PHP: Outputting Lists in Arbitrary Number of Columns

For lists of narrow pieces of content, it can make sense to put them in multiple columns to better use available space. For things like image galleries (a list of images), where it tends to be easier to read from right to left, or when order is irrelevant, it is easy to turn a regular list into columns (like a grid in the case of the images) by simply making each item a fixed width and height and then floating the items left. This works fine back to IE6 and remains fully semantic and accessible as one list.

Text lists tend to be easier to read top to bottom though, so when they are in alphabetical or some other important order, it is generally better to order them top to bottom in each column. I haven’t delved into the CSS3 multi-column layout abilities yet, as that is not widely supported (especially no IE). The float item method cannot be made to appear in the proper order while truly keeping the items in proper order in the list for accessibility and semantics, and putting the data in the proper improper order to make that work would be complicated anyway. The only real way I am aware of to currently make the columns be in proper order is to separate the list into a list for each column and then float each column left. This is not ideal semantically and for accessibility, but will still read in the proper order for all users.

Having needed to output lists in such a fashion on several sites recently, I decided to make a piece of script (PHP in this case, though it will migrate easily to most any language with arrays or the like) to handle the separation of lists into columns with a desirable number of items in each. If there are an even number of items for each column, then that’s what each column should get. If there is an uneven number, then I feel it best that each column should get almost even numbers, except that the leftmost columns should be given one more item until there aren’t any extra. Purely out of interest, as I only needed this to work for two or three columns, I wrote my script to handle any number of columns by simply changing a single variable. Here it is:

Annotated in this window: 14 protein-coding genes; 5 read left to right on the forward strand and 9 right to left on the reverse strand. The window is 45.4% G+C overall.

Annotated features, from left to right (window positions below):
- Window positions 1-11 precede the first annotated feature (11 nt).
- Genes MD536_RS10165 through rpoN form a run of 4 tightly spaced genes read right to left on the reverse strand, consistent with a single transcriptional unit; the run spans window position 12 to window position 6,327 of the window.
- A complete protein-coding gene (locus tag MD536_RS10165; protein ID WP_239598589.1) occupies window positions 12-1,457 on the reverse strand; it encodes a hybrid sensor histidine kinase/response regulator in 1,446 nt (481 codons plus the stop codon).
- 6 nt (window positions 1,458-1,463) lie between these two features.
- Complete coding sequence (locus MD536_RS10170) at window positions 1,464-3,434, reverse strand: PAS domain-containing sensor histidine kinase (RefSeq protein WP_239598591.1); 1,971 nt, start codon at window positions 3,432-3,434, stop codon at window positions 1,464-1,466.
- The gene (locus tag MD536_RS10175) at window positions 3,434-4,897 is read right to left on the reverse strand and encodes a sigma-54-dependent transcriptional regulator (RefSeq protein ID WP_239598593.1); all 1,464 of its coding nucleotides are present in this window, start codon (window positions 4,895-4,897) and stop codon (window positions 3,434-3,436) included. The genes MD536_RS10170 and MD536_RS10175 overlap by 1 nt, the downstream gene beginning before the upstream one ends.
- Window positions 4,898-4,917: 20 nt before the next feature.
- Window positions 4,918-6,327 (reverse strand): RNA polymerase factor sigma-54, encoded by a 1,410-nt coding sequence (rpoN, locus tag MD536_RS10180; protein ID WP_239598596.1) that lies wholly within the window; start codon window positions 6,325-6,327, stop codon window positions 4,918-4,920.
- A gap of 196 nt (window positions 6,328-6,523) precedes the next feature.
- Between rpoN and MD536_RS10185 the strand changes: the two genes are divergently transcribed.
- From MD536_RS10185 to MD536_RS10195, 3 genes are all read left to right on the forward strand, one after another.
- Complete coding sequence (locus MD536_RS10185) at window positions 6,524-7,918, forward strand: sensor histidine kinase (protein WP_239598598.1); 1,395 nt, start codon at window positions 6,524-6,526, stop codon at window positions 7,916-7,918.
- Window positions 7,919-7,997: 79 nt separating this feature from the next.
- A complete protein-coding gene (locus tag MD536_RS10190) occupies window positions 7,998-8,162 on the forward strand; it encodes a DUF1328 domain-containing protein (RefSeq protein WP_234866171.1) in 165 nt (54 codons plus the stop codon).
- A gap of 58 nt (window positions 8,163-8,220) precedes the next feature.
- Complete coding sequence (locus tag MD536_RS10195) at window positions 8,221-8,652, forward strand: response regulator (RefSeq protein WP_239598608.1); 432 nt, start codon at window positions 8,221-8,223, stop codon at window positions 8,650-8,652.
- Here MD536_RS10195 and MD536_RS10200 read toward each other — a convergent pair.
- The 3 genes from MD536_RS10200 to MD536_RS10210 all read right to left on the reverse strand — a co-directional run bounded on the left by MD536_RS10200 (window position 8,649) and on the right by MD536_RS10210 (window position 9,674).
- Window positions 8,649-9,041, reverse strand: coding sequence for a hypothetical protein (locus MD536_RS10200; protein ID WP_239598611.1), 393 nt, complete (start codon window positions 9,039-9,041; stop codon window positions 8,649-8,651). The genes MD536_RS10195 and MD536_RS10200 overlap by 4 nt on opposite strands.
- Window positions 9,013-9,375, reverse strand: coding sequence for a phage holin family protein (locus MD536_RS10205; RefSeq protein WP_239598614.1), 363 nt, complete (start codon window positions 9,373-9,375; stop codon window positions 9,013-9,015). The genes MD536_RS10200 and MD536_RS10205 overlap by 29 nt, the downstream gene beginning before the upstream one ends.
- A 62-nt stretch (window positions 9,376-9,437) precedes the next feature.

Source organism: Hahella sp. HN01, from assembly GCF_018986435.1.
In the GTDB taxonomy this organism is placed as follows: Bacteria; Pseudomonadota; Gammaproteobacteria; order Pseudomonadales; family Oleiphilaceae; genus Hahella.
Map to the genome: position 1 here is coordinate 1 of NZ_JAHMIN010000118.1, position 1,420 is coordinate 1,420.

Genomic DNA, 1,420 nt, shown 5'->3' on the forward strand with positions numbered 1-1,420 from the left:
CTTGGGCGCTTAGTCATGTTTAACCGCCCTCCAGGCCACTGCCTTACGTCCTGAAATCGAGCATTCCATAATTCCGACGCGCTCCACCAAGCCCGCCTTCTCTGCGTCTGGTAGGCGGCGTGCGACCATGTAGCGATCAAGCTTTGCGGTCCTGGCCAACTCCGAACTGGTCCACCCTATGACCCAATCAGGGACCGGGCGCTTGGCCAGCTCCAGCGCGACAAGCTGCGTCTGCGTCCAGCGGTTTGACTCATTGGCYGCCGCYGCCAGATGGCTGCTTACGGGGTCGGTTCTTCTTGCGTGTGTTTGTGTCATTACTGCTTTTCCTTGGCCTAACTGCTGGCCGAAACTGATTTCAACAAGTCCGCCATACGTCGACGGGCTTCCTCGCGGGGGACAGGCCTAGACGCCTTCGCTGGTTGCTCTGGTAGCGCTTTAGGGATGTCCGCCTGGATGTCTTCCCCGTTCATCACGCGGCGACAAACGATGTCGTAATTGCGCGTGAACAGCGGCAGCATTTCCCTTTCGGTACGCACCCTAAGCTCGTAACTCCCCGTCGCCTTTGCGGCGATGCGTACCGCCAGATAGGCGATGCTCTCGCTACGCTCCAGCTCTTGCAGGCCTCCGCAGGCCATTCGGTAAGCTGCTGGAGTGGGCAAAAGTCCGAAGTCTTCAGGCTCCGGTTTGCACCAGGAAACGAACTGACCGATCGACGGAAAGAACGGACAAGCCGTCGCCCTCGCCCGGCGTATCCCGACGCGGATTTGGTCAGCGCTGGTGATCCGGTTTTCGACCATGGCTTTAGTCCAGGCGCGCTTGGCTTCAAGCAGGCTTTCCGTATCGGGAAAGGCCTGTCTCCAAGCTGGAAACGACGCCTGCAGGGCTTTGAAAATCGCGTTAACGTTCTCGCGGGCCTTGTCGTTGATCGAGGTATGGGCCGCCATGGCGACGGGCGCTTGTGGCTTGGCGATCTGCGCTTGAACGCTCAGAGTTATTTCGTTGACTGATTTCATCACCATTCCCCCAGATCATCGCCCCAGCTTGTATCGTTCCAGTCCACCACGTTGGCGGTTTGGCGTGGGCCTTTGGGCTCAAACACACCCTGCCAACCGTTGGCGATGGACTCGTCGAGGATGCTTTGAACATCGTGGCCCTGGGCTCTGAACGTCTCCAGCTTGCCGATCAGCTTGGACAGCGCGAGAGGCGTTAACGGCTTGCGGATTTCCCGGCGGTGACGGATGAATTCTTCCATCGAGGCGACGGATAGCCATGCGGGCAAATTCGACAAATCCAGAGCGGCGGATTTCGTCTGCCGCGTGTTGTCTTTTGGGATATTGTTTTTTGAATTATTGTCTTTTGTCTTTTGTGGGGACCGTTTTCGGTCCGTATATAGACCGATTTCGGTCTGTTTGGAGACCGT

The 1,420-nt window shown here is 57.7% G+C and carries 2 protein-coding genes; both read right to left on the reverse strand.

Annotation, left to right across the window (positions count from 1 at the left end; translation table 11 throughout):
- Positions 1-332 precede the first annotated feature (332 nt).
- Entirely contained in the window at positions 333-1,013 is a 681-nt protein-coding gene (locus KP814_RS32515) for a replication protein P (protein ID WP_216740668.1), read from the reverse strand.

<ol class="itemlist column column1">
$columns = 3; // set this

$arraySize = count($array);
$columnSizeBase = $arraySize/$columns;
$arrayColumnSizes[1] = ceil($columnSizeBase);
    if($modolus - 1 != 0){
        $arrayColumnSizes[] = ceil($columnSizeBase);
        $modolus -= 1;
        $arrayColumnSizes[] = floor($columnSizeBase);
$arrayColumnSizes[$columns] = ($modolus == 0)? ceil($columnSizeBase): floor($columnSizeBase);
for( $i=0; $i < $arraySize; ++$i ) {

    <li class="item"><?php echo $array[$i]; ?></li>

    if(($itemcount==$arrayColumnSizes[$columncount]) && $i < $arraySize - 1){ $itemcount=1;++$columncount;
</ol><ol class="itemlist column column<?php echo $columncount; ?>">

You simply need to supply an array of items and set the number of columns with the $columns variable. You also may need to change the classes of the lists: I often set a class like “twocolumns” or “threecolumns” so that I can target them differently for column widths and padding. These unfortunately must be changed in two places.

This should be pretty efficient, as it just has to do a small number of calculations plus one for each column. I can’t think of a more efficient way, but if you know of one, let me know.

Oh yeah, and in constructing this post, I determined that my lists should be ol‘s instead of ul‘s, since they are in fact ordered. The numbers can be removed with CSS, since they are irrelevant in my use cases. I will have to change this in my codebase and on the sites I can.